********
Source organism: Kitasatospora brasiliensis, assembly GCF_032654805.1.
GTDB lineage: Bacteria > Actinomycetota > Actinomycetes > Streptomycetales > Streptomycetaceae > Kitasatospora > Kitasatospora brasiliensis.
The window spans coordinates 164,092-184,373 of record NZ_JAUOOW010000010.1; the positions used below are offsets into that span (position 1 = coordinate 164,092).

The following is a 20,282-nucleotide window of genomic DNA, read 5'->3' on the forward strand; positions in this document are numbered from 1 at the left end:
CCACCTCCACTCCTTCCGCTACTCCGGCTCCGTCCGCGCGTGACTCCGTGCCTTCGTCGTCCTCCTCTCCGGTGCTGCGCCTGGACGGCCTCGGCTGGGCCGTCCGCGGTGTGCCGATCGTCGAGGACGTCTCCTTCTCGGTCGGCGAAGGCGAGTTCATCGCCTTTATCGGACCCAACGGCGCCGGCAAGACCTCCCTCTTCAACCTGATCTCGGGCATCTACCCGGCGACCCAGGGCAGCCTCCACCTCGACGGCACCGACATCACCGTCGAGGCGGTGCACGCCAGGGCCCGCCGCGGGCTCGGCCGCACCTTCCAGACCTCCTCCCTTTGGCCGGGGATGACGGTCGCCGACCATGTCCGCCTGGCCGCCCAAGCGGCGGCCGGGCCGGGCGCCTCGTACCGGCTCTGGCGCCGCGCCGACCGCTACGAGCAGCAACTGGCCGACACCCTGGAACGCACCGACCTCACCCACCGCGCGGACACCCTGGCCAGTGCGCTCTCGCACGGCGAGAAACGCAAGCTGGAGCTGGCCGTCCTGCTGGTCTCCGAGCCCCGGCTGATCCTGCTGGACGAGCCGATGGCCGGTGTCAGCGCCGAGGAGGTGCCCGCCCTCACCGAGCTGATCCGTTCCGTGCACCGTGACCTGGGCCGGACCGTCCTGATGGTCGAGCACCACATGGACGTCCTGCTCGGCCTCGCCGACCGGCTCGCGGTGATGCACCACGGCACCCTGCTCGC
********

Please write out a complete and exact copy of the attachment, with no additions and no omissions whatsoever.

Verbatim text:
Source organism: Kitasatospora brasiliensis, assembly GCF_032654805.1.
GTDB lineage: Bacteria > Actinomycetota > Actinomycetes > Streptomycetales > Streptomycetaceae > Kitasatospora > Kitasatospora brasiliensis.
The window spans coordinates 164,092-184,373 of record NZ_JAUOOW010000010.1; the positions used below are offsets into that span (position 1 = coordinate 164,092).

The following is a 20,282-nucleotide window of genomic DNA, read 5'->3' on the forward strand; positions in this document are numbered from 1 at the left end:
CCACCTCCACTCCTTCCGCTACTCCGGCTCCGTCCGCGCGTGACTCCGTGCCTTCGTCGTCCTCCTCTCCGGTGCTGCGCCTGGACGGCCTCGGCTGGGCCGTCCGCGGTGTGCCGATCGTCGAGGACGTCTCCTTCTCGGTCGGCGAAGGCGAGTTCATCGCCTTTATCGGACCCAACGGCGCCGGCAAGACCTCCCTCTTCAACCTGATCTCGGGCATCTACCCGGCGACCCAGGGCAGCCTCCACCTCGACGGCACCGACATCACCGTCGAGGCGGTGCACGCCAGGGCCCGCCGCGGGCTCGGCCGCACCTTCCAGACCTCCTCCCTTTGGCCGGGGATGACGGTCGCCGACCATGTCCGCCTGGCCGCCCAAGCGGCGGCCGGGCCGGGCGCCTCGTACCGGCTCTGGCGCCGCGCCGACCGCTACGAGCAGCAACTGGCCGACACCCTGGAACGCACCGACCTCACCCACCGCGCGGACACCCTGGCCAGTGCGCTCTCGCACGGCGAGAAACGCAAGCTGGAGCTGGCCGTCCTGCTGGTCTCCGAGCCCCGGCTGATCCTGCTGGACGAGCCGATGGCCGGTGTCAGCGCCGAGGAGGTGCCCGCCCTCACCGAGCTGATCCGTTCCGTGCACCGTGACCTGGGCCGGACCGTCCTGATGGTCGAGCACCACATGGACGTCCTGCTCGGCCTCGCCGACCGGCTCGCGGTGATGCACCACGGCACCCTGCTCGC